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How to Fix a Windows Blue Screen of Death (BSOD)

Find out why you got a BSOD and how to stop it.

Few things are more frustrating. You’re in the middle of working on a project, reaching a major milestone in a game or maybe just booting up your Windows 10 computer and, just like that, the entire OS crashes and presents you with a Blue Screen of Death, usually for no immediately apparent reason.

In Windows-speak, the term “Blue Screen of Death” is usually abbreviated as BSOD. It describes an error of some kind that hits the operating system hard enough that it’s forced to quit. Microsoft itself labels such errors with  “stopcodes.” Thus these errors may also be generically named “stop errors.”  Here’s an example that shows what a BSOD sometimes looks like:

A Modern Windows 10 BSOD (Deliberately caused, read on for details) (Image credit: Tom’s Hardware)

Understanding the BSOD Screen

The screen starts with an old-fashioned unhappy face emoticon “ 🙁 “ (a colon, followed by an open parenthesis). Next, you see a brief explanation that “Your PC ran into a problem and needs to restart.” Windows writes one or more log files when a stop error occurs, so you see language about “collecting some error info” and a counter that keeps track while it’s writing that data (shows as “25% complete) above.

Microsoft provides a scannable QR code in modern BSODs (lower left) that you can scan with a smartphone and look up that way. The message also provides a lookup URL for stopcodes, where you can enter a numeric stopcode (and where you’ll see most common stopcodes, including the one shown above). The most common stop codes include:


You can also download the Microsoft Error Lookup Tool (current version: Err_6.4.5.exe) to look up numeric error codes at a command prompt or in PowerShell, if you prefer.

In Windows 10, BSODs Aren’t Always Blue

Before Windows 8 came along in October 2012, BSODs always appeared on dark blue screens. These were chock-full of text and instructions (see below). With Windows 8, Microsoft switched to a kinder, gentler format shown in the preceding screencap. They also whittled down the information that appears on screen. In fact, the background color in Windows 10 is sometimes green, which is why you may see some of them called GSODs (“Green Screens of Death”). Here’s an example of an old-fashioned, pre-Windows-8 BSOD to put this information into historical context:

The Old-fashioned BSOD includes troubleshooting advice, a numeric stopcode, and more. It always appeared against a dark-blue background, as shown. (Image credit: Tom’s Hardware)

Making Sense of BSOD Data

Though nobody wants to see a BSOD on a Windows PC, they do occur from time to time. In the vast majority of cases, the PC will restart itself automatically after an error log, called a crash dump or  a dump file (extension .dmp) is created. By default, Windows 10 stores dump files in one of two locations.

You can manage crash dumps through Advanced System Settings in Windows 10 (type “Advanced System Settings” into the search box, then click “Settings” in the Startup and Recovery pane). You can also choose to toggle “Automatic restart” to off here, if you would prefer that any future BSODs stay on the screen until you get a chance to see them and write down (or take pic of) any relevant data.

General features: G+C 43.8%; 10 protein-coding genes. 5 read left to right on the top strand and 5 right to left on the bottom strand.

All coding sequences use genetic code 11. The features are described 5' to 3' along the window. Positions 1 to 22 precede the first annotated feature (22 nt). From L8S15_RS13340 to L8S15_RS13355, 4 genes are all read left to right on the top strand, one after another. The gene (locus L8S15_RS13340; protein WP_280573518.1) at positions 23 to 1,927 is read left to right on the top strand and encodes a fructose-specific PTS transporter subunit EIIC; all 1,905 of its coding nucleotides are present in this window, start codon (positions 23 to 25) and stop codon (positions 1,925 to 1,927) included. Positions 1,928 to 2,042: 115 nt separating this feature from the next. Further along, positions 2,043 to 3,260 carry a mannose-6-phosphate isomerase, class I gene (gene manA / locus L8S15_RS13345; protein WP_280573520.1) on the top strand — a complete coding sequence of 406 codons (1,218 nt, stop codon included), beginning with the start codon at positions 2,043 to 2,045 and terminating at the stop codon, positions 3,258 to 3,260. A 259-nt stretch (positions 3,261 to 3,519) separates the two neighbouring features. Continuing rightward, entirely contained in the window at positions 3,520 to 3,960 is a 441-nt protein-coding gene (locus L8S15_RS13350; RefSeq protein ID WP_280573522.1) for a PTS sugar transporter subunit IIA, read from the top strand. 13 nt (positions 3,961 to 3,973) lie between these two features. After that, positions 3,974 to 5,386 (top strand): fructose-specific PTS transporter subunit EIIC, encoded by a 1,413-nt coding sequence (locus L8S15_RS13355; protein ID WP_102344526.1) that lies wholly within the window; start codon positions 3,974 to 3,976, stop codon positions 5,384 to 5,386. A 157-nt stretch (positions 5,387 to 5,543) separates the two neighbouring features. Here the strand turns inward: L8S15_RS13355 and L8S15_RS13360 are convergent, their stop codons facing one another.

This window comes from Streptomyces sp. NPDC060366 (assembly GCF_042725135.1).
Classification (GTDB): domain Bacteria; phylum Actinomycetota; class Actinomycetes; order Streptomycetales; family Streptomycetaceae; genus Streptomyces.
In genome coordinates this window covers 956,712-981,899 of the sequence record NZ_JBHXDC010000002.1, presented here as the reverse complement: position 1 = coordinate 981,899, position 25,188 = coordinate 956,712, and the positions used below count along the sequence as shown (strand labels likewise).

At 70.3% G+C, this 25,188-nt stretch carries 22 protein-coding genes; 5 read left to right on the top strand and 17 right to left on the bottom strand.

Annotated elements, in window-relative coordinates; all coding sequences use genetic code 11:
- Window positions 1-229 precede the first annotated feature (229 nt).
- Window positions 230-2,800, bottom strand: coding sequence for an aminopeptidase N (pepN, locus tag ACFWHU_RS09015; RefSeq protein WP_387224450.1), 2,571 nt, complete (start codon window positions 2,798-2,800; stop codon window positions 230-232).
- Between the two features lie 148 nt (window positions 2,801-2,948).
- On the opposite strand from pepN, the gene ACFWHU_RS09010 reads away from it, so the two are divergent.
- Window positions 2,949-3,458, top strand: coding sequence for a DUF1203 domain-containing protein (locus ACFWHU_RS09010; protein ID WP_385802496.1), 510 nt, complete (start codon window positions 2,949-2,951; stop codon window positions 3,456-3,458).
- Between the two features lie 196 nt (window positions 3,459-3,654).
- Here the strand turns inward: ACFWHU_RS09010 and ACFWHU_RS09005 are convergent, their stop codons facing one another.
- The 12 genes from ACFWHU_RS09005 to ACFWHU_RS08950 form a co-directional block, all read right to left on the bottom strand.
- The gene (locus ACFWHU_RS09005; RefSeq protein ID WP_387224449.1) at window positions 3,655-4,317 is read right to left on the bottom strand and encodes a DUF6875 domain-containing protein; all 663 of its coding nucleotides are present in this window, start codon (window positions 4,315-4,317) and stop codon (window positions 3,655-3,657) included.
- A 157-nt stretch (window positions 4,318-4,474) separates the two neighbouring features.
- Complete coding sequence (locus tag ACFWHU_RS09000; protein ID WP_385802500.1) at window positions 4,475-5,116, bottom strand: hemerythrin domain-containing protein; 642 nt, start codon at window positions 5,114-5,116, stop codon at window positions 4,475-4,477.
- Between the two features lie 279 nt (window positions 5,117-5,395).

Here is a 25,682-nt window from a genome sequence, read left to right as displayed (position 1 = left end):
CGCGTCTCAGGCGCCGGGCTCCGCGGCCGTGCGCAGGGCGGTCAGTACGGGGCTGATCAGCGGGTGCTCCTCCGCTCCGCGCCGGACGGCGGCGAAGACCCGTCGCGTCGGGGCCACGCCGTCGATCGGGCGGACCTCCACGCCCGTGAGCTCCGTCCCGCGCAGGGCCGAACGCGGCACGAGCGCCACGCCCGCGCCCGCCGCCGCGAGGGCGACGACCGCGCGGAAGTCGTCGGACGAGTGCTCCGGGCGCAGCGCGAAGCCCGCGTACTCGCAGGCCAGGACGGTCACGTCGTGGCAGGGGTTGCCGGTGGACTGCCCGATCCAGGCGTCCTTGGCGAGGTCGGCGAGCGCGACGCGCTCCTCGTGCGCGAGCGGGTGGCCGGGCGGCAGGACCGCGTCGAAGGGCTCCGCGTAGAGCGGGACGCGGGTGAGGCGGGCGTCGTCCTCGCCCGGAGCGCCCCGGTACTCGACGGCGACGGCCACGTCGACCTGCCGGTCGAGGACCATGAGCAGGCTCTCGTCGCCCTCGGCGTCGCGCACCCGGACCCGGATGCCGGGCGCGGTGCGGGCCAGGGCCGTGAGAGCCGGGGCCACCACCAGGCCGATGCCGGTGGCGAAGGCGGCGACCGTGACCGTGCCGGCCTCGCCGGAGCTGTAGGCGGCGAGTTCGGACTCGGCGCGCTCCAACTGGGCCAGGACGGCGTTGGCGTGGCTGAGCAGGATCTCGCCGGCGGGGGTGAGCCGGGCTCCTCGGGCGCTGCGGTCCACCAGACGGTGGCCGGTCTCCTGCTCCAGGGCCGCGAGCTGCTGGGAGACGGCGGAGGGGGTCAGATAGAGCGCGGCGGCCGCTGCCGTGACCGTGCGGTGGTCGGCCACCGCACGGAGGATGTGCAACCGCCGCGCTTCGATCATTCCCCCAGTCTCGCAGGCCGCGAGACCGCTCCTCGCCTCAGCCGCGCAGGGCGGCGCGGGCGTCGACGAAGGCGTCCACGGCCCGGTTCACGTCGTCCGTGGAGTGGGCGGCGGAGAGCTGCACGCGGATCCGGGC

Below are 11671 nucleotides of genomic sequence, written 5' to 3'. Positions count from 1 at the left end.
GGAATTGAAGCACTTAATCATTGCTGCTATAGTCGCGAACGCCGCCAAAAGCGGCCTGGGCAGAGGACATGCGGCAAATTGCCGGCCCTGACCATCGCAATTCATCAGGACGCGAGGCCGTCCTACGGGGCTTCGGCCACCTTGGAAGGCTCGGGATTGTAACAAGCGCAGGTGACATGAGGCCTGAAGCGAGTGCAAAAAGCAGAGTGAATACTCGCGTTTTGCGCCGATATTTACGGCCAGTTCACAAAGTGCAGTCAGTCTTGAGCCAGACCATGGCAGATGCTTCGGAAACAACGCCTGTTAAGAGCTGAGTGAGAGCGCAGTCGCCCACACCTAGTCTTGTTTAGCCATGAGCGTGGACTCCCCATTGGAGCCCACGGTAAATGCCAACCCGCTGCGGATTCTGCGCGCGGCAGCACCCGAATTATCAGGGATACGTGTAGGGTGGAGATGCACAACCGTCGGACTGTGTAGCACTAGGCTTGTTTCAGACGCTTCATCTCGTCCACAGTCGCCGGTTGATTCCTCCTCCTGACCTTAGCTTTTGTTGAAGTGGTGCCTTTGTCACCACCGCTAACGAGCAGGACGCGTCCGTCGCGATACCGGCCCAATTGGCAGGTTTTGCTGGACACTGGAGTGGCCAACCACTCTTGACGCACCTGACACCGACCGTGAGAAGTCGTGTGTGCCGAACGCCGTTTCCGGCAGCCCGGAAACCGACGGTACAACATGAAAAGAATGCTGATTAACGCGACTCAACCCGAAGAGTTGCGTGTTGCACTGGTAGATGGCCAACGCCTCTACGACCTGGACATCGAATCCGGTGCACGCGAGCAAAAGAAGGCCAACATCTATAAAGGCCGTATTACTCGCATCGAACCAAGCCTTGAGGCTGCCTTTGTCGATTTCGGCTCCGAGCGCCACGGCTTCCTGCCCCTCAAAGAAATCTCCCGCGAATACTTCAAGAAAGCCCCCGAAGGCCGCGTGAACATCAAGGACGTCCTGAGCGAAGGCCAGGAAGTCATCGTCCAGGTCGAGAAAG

Crash dumps come in various forms with associated typical sizes. (Image credit: Tom’s Hardware)

If you select “Small memory dump” as the option for saving crash dumps, such files show up as Minidump.dmp files. For all other selections, the crash dump is named Memory.dmp. Crash dumps get written to the %SystemRoot% folder, which usually expands to C:\Windows. By design, small memory dump files are limited to 256KB in size. Other memory dumps will vary in size up to the size of memory on the PC where the dump is collected. Thus, on a PC with 16 GB of RAM, a Complete memory dump file will always be 16 GB in size (and other dump files, except for the small memory dumps, can be as large as 16 GB, but will often be smaller).

Examining a crash dump file can be helpful when troubleshooting related causes. For more details, see our story on how to use a minidump file to fix your Windows BSOD. That said, many users simply search on the stopcode and/or the numeric error code when seeking remediation advice. (Note that Microsoft calls that numeric code a “bug check code” or “bug check string.”

What To Do When Troubleshooting a BSOD

The immediate tendency following a BSOD is to get right into fix-it mode, start looking things up, and attempting repairs. Not so fast! Microsoft explains the entire troubleshooting process in its “Troubleshoot blue screen errors” tutorial. While you can – and probably should – read the Microsoft advice in its entirety, here’s a summary of key recommendations:

  1. Shut down the Windows PC that experienced the BSOD
  2. Disconnect all USB-attached devices except for mouse and keyboard (or wireless dongles).
  3. Reboot your system into safe mode from the Windows Recovery Environment (WinRE)
  4. If you recently installed new software, uninstall that software.
  5. If you recently installed a new device driver (or your BSOD info points to a driver or device), uninstall or roll back that driver (if you don’t really need the device you can disable it temporarily instead)
  6. Restart the PC, and see if the BSOD recurs. If not, you’ve probably isolated the cause and can start researching some kind of fix.

If the BSOD recurs despite the items taken out of the picture by removing, disabling or uninstalling them, whatever’s still left in the picture remains problematic. At this point you want to reboot into safe mode once again, and open an administrative command prompt or PowerShell session. From the command line, enter these commands, one at a time:

  1. DISM /Online /Cleanup-image /Restorehealth
  2. SFC /scannow